A survey of cotton producers at the Mid-South Farm and Gin Show indicates that many of them plan to increase corn acres at the expense of cotton this season, although weather at planting time for corn will play a role in the final tally.
The best news many are hearing is that cotton's flat price movement may be short-lived, with better prices maybe coming by this time next year.
Joe Nicosia, chief executive officer, Allenberg Cotton Co., in Memphis, told producers in a morning cotton update session at the gin show that the bull market for corn may be just what the cotton market needs to get cotton fundamentals back in line.
Alamo, Tenn., cotton producer Jimmy Hargett is planning to add more corn acres this year, after not planting any in 2006, “because it was around $2 a bushel back then. Now that it's $4 a bushel, it's a very enticing offer to me.”
But how much he plants depends on how long he can keep the corn planter in the field this spring. “My corn acres will be determined by how much I can plant between March 25 and April 15, which is our normal planting period for west Tennessee corn. If it rains half of those days, I won't have much. If it's pretty every day, I'll have more.”
Hargett has booked about 60 percent of the corn he intends to plant at $4 a bushel. His operation is set up to rotate corn, cotton and soybean ground, so he won't have many changes to gear up for more corn.
Cotton will still be a big crop in Hargett's mix, although the markets are a concern. “What happens to the cotton industry in the United States begins and ends with China. They control what I get for cotton.
“Why am I sticking with it? All my life I've raised cotton, corn and soybeans. Soybeans have paid the rent, corn has paid the rent and part of the debt and cotton has paid the debt. It's been my most profitable crop.
“There are a lot of if, ands and buts about corn. If you get aflatoxin, you don't have much of a crop. If it's dryland corn, you're playing with a quick stick.”
Hargett is known across the Cotton Belt as a pioneer in the development of the on-board module builder now available on new Case IH harvesters.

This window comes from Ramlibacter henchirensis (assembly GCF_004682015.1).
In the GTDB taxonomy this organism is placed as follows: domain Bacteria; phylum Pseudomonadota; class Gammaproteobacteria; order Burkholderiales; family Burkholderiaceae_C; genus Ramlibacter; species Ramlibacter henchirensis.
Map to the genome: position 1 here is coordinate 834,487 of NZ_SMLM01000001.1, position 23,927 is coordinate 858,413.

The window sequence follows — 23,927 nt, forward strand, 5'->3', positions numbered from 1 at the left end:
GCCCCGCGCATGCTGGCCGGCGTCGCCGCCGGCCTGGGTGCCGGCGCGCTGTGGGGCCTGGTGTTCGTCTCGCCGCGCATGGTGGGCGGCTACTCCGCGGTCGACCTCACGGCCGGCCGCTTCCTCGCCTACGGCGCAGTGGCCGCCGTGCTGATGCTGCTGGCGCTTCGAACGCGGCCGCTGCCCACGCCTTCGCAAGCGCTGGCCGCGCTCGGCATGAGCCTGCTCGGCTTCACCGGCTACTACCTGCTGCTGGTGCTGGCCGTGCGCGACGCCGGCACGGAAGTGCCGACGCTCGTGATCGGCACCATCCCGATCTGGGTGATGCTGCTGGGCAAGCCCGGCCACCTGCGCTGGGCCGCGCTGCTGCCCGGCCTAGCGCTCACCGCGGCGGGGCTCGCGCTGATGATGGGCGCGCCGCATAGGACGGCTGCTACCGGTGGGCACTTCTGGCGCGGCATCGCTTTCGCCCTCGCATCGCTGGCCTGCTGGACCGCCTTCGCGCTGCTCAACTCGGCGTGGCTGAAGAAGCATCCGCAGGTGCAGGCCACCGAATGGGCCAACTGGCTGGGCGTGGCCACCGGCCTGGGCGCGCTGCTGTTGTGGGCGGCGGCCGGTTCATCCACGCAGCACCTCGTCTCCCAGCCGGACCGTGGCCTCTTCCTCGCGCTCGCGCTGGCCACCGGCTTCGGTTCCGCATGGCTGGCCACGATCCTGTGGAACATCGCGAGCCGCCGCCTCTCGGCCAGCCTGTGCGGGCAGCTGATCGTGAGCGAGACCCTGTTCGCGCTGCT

Last year, Hargett picked 10,000 bales of cotton with four of the on-board module builder harvesters.
Hargett's son, Stoney, who also farms around Alamo, said, “I don't know if that question has totally been answered yet,” when asked his cotton acres for 2007. “I may be at zero.”
Part of the reason for his indecision over acreage has to do with the demise of his cotton picker last fall. “It burned up. I already had 450 acres of wheat planted, and I knew I was going to raise some corn. But now, with losing the picker and the good market for corn, I've been increasing my corn.”
Hargett is planting about 1,000 acres to corn in 2007, leaving him with 500 acres to grow either cotton or soybeans. “With everything leaning toward grain, it might make more sense to go with soybeans, for at least one year anyway. Then I can change back.”
Hargett believes that long-term, the grain market will help pull the cotton markets back up. “If it gets to a point where we see less cotton acreage, we'll have some competition between grain and cotton. And that's good for everybody. It will take this year for sure and maybe another year.”
Allenberg's Nicosia projected U.S. cotton acreage could decline to around 12.5 million acres in 2007, with the biggest loss in the Mid-South, where growers have more planting flexibility.
“We need one year of this acreage switch to bring stocks down to levels where price will have to rise to protect production.”
Stoney Hargett's 15-year-old son, Austin, is looking to farm full time in a few years and has already expressed his interest in grain crops. “That's a factor in the grain decision, too,” Stoney said.
Hargett says going to grain will not require big equipment purchases. “Nothing too major, anyway. My biggest purchase was a Brandt hipper-roller to put my low ground corn up on a bed.”
Jimmy McMeans, who farms cotton and corn in Athens, Ala., is increasing corn by 400 acres while reducing cotton an equal amount, due to “good prices for corn and the low prices for cotton.”
McMeans is holding off on pricing corn for the moment. “Yes, I'm thinking it could go a little higher.”
McMeans' existing combine will suffice for the additional corn acreage. “If I had to go out and buy new hopper bottoms, a combine and a corn head, I'd stay with my cotton. But I don't think corn prices are going to stay up there. And I think cotton is going to come back.”